Every once in a while, a movie looks like it is going to be a gripping ride...on paper but when you see the end results it just lets you down. "All Is Lost" is a gripping story about a man trying to survive in the worst of conditions, and while it starts very strong it just pushes the concept way too far.
Deep into a solo voyage in the Indian Ocean, an unnamed man (Robert Redford) wakes to find his 39-foot yacht taking on water after a collision with a shipping container left floating on the high seas. With his navigation equipment and radio disabled, the man sails unknowingly into the path of a violent storm. Despite his success in patching the breached hull, his mariner’s intuition and a strength that belies his age, the man barely survives the tempest. Using only a sextant and nautical maps to chart his progress, he is forced to rely on ocean currents to carry him into a shipping lane in hopes of hailing a passing vessel. But with the sun unrelenting, sharks circling and his meager supplies dwindling, the ever-resourceful sailor soon finds himself staring his mortality in the face.
Ultimately, this has great idea written all over it but the execution felt a little lacking as the script and the ridiculous levels of bad luck kept mounting for our intrepid sailor and I got taken out of this character's plight. Writer/director J.C. Chandor's follow up to the bold and thrilling "Margin Call", this film shows some genuine visual talent as he absolutely shoots the hell out of this and genuinely captures the isolation of a man trapped at sea by effectively building tension throughout the film via the simplest of tasks that our character undertakes to survive. While the narrative and the script that barely has any dialogue in it what so ever starts off compelling and strong as we follow our subject struggle to make repairs and make the right decisions in the face of everything going terribly wrong, it lags as he keeps making wrong decisions, and keeps making wrong decisions over and over again. At a run time of approximately 106 minutes it just pushes the entire concept way too far, making you look at your watch almost wonder how bad this man's luck as he tackles nature can actually be? That being said what saves it from being an out and out joke of a film bordering on absurd horror tropes is the performance from Robert Redford.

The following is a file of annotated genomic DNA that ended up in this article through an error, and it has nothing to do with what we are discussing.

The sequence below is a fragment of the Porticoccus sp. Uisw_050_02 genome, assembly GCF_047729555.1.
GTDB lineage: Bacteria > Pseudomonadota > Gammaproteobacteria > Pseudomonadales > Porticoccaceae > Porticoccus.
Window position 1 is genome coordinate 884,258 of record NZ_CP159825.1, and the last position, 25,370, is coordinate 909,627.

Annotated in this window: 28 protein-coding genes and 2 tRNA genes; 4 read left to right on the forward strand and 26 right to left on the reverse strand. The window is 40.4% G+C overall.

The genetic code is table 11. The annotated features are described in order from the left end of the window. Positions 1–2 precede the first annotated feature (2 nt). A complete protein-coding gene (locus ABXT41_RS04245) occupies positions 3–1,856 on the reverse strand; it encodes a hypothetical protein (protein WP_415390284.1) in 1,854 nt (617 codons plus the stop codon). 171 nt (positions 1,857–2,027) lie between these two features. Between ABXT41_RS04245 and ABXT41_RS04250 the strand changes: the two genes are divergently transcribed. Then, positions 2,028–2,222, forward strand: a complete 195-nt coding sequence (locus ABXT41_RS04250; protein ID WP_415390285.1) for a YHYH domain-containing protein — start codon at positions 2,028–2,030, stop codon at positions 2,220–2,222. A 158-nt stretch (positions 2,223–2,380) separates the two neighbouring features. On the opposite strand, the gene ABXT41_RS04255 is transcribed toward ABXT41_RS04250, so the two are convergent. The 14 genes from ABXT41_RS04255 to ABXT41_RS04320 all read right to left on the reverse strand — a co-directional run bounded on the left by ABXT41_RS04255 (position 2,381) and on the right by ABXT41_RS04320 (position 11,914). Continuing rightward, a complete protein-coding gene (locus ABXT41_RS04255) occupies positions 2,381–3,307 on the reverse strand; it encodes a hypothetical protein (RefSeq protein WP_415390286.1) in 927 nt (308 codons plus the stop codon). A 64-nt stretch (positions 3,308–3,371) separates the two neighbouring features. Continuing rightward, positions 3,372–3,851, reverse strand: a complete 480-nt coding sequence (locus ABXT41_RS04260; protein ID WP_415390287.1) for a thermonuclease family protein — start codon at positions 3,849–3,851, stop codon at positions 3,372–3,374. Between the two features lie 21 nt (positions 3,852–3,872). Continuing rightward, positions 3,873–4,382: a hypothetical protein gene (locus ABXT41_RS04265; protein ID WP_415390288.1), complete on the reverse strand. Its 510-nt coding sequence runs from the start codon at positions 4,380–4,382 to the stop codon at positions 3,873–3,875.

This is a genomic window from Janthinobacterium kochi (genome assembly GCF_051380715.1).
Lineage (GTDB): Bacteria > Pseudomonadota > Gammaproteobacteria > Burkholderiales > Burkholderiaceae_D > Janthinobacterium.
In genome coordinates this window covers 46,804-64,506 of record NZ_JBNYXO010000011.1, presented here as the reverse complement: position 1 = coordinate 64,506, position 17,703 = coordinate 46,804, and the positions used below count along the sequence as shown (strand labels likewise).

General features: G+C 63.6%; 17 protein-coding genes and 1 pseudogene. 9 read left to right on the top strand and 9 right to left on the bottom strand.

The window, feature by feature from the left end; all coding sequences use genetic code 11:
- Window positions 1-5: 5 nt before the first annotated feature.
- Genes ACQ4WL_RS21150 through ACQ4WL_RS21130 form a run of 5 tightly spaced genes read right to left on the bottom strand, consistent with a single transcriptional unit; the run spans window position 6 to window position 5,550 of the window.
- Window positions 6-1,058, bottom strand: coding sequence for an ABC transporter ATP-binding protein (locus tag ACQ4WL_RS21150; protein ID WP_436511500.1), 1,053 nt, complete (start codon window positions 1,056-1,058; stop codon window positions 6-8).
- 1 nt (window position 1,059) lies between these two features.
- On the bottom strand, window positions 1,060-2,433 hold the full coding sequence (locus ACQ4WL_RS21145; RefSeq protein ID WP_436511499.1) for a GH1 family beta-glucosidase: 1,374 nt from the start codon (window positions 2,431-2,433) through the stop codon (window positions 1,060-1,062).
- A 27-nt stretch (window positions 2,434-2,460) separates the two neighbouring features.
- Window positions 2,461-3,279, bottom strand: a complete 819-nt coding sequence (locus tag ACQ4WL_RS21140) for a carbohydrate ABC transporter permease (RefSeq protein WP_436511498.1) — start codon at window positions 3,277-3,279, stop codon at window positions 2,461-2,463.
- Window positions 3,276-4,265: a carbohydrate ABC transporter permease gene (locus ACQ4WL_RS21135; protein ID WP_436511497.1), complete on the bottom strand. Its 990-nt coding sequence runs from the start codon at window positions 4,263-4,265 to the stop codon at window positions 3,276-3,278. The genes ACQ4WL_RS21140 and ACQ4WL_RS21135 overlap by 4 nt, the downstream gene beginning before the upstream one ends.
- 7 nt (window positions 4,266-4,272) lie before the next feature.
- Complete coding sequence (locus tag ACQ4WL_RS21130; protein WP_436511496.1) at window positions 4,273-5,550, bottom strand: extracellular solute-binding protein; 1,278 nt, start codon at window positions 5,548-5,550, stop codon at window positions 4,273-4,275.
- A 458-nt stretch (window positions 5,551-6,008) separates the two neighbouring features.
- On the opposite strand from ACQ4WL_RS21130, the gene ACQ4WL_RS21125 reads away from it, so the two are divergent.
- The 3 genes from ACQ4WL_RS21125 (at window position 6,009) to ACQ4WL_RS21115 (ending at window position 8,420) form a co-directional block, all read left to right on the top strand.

I will refrain from making any old man and the sea jokes on this one, but it is quite possible that at 77 years old, Robert Redford may have been the only man capable of playing this role. By barely saying a world, his sun beaten face tells the story of a successful man who has conquered most if not everything that the world has placed before him who now has to deal with his very mortality as all hope is lost. Redford plays it with a great deal of nuance and subtlety, considering that he was handcuffed by a lack of actual dialogue but it serves as a wonderful reminder to all that the art of acting is so much more than just the words on the page.
Had "All Is Lost" clocked in a little tighter, it would have been a more effective tale of a man silently fighting for his survival but with the way parts of it dragged and bordered on absurd, I got off the boat a little sooner than the filmmakers wanted me to.
2 out of 5 stars.
"All Is Lost" is now playing, please check your local listings for show times.